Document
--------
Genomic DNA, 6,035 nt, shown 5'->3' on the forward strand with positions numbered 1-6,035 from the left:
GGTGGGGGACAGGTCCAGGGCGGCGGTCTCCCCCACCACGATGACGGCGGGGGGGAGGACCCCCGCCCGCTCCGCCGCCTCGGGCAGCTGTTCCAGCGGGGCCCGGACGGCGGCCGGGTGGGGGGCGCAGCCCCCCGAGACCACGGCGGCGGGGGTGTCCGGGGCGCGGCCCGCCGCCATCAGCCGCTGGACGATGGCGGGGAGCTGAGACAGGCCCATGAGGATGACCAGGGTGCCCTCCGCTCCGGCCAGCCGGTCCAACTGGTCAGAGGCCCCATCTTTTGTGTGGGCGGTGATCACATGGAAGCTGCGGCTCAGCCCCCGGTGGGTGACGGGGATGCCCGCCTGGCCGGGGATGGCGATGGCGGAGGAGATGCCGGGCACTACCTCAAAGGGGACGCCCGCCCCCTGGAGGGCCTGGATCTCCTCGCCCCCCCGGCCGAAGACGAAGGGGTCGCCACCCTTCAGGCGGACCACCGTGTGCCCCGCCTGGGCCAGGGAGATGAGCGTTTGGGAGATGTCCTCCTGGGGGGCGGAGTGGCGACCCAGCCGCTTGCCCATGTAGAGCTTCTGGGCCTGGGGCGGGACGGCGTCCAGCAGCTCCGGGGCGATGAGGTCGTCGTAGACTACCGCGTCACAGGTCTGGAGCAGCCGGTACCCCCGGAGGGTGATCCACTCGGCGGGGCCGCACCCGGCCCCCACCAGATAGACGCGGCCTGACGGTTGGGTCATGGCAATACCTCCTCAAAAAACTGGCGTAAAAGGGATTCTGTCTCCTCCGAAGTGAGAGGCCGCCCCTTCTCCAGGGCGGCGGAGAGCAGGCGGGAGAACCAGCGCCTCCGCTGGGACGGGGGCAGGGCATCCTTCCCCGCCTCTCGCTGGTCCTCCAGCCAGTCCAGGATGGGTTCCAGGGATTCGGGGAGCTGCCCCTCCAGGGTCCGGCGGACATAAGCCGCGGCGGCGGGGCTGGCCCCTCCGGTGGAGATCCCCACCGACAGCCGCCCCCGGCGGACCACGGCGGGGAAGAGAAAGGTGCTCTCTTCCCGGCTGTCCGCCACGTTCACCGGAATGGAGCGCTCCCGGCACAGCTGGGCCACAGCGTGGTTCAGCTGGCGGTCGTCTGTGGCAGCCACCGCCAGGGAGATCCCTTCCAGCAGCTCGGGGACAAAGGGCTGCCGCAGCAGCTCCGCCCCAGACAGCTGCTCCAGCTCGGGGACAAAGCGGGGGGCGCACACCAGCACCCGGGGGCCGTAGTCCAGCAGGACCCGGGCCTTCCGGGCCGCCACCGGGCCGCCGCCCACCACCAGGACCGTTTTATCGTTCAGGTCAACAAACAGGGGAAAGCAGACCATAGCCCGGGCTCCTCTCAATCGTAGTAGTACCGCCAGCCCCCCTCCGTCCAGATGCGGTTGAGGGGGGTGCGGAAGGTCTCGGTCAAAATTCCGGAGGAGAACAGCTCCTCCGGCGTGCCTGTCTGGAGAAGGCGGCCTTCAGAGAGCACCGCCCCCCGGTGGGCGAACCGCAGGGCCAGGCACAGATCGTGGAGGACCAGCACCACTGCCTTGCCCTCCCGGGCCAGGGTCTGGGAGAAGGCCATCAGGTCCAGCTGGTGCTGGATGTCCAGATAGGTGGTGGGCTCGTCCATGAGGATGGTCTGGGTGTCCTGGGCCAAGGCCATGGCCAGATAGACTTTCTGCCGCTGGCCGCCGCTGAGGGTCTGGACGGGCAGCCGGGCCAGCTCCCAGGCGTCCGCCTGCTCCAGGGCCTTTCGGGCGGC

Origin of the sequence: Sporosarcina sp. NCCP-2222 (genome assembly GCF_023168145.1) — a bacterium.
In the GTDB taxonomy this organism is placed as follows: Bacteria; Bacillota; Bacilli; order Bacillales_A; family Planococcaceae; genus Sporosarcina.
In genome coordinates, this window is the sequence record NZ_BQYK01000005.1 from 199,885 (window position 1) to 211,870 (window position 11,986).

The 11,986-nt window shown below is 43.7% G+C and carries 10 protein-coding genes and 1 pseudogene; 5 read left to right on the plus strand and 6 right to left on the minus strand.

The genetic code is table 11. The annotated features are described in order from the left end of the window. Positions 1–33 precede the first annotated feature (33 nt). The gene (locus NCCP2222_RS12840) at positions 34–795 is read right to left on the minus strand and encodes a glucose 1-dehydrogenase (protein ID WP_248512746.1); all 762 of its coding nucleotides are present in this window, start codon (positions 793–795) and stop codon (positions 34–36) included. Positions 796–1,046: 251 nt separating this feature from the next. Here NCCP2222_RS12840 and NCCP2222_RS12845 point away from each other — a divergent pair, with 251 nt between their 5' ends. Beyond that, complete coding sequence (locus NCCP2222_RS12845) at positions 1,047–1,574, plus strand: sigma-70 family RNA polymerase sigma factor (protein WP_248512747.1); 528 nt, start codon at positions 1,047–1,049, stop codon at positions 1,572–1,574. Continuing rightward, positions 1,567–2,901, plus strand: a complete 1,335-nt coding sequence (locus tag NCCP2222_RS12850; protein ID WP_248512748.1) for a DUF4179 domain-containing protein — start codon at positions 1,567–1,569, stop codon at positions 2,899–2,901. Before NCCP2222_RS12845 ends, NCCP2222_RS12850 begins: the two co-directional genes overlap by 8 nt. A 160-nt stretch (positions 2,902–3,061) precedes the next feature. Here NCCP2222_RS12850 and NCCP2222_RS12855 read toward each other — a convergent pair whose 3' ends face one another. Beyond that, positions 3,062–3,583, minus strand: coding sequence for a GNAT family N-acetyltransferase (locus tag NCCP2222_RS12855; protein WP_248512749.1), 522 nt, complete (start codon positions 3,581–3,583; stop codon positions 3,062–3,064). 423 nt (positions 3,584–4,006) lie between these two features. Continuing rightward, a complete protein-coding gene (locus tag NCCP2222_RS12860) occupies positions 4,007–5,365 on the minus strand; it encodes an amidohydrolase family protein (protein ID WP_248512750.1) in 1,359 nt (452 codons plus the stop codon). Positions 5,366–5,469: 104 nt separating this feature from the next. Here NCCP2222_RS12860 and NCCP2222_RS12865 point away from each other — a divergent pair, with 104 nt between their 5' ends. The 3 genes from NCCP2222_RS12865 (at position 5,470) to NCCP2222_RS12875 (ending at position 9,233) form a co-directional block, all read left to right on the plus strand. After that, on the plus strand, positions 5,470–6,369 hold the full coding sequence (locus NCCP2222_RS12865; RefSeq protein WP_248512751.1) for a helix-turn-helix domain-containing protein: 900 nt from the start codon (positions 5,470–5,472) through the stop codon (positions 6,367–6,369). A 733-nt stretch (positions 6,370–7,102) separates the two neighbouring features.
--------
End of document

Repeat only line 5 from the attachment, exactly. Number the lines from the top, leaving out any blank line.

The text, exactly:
In genome coordinates, this window is the sequence record NZ_BQYK01000005.1 from 199,885 (window position 1) to 211,870 (window position 11,986).